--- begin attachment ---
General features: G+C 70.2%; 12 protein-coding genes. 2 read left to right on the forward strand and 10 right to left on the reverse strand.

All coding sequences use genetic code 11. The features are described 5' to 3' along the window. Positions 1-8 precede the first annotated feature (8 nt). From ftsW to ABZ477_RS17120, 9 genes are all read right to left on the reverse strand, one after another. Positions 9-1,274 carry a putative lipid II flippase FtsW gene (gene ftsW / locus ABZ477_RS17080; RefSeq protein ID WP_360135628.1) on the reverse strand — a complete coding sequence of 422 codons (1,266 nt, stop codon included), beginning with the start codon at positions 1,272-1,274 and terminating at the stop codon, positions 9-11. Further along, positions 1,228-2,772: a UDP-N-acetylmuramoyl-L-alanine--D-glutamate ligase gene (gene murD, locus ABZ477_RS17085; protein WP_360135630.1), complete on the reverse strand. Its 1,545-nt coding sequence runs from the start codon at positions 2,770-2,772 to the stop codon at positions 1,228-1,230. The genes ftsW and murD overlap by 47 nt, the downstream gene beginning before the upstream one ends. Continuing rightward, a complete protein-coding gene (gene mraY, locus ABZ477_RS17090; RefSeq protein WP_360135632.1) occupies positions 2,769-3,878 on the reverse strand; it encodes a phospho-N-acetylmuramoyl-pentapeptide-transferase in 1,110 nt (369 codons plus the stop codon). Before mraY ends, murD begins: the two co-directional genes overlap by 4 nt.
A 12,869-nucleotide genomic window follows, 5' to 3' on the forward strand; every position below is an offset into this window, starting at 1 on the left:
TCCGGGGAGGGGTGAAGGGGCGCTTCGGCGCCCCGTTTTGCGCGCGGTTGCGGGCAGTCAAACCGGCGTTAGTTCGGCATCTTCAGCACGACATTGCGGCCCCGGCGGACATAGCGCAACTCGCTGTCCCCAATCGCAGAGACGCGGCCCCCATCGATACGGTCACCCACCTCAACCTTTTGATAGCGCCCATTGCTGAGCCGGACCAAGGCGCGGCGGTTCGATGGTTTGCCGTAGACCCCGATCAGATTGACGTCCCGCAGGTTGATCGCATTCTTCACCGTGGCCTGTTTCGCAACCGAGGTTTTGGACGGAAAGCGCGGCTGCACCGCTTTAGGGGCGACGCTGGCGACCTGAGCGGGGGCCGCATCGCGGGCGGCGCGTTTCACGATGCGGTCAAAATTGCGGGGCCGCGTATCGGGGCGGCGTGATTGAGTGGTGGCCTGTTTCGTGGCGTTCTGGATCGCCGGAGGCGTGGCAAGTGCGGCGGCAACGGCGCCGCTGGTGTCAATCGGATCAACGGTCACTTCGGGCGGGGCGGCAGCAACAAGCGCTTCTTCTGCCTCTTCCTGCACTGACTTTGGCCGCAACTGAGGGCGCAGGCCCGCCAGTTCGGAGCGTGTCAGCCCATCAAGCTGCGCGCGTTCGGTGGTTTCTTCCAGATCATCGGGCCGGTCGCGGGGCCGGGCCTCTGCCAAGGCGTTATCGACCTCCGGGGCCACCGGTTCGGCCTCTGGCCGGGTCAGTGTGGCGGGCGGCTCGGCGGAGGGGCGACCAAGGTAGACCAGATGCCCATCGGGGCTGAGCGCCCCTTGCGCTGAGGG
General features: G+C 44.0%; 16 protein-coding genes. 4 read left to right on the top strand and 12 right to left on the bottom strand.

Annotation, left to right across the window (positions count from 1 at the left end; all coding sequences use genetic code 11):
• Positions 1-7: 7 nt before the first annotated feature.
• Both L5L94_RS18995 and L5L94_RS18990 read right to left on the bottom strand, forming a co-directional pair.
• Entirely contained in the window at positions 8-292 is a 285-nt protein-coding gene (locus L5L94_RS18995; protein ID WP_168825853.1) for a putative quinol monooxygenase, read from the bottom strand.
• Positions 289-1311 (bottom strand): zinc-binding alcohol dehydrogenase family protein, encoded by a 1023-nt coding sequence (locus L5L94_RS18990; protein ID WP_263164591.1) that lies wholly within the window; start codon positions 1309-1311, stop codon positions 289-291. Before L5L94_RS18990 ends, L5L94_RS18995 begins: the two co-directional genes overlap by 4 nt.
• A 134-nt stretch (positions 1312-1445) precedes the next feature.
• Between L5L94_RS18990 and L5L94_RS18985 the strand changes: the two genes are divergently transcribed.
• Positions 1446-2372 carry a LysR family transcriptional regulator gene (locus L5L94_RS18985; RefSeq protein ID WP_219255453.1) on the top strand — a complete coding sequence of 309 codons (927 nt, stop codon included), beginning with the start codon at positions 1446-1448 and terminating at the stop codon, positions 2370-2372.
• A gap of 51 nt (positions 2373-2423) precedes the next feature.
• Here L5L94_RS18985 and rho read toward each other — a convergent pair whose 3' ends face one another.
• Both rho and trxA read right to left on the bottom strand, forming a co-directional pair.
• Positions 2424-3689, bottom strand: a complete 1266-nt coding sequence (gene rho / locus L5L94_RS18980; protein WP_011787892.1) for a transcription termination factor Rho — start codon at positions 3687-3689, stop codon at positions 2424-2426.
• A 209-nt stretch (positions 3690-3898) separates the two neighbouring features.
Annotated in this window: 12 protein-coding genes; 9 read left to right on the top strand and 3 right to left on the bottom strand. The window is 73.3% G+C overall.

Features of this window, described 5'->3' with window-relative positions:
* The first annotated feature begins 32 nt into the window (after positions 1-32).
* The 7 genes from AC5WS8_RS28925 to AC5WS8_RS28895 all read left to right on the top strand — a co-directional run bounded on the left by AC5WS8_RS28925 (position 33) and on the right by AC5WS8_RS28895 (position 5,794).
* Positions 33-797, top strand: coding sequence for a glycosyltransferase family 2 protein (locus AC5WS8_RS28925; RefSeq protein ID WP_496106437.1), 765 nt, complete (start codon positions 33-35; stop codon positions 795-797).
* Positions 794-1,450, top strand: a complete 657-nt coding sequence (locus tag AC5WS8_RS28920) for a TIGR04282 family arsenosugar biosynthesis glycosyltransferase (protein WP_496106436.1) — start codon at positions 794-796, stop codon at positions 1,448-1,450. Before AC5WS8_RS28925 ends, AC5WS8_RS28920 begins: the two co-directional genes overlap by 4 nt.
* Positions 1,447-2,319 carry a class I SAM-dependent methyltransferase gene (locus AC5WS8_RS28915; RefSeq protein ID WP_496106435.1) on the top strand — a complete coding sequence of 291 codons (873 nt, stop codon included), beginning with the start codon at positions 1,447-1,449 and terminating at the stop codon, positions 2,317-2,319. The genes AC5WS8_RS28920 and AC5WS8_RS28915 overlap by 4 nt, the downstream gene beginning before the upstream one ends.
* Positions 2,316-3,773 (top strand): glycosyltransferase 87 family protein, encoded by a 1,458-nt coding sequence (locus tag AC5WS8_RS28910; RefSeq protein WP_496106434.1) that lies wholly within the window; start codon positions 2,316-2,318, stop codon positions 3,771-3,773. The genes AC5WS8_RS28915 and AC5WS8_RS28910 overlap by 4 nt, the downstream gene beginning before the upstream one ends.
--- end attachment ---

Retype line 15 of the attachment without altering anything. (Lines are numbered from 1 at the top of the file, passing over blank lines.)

• Here L5L94_RS18985 and rho read toward each other — a convergent pair whose 3' ends face one another.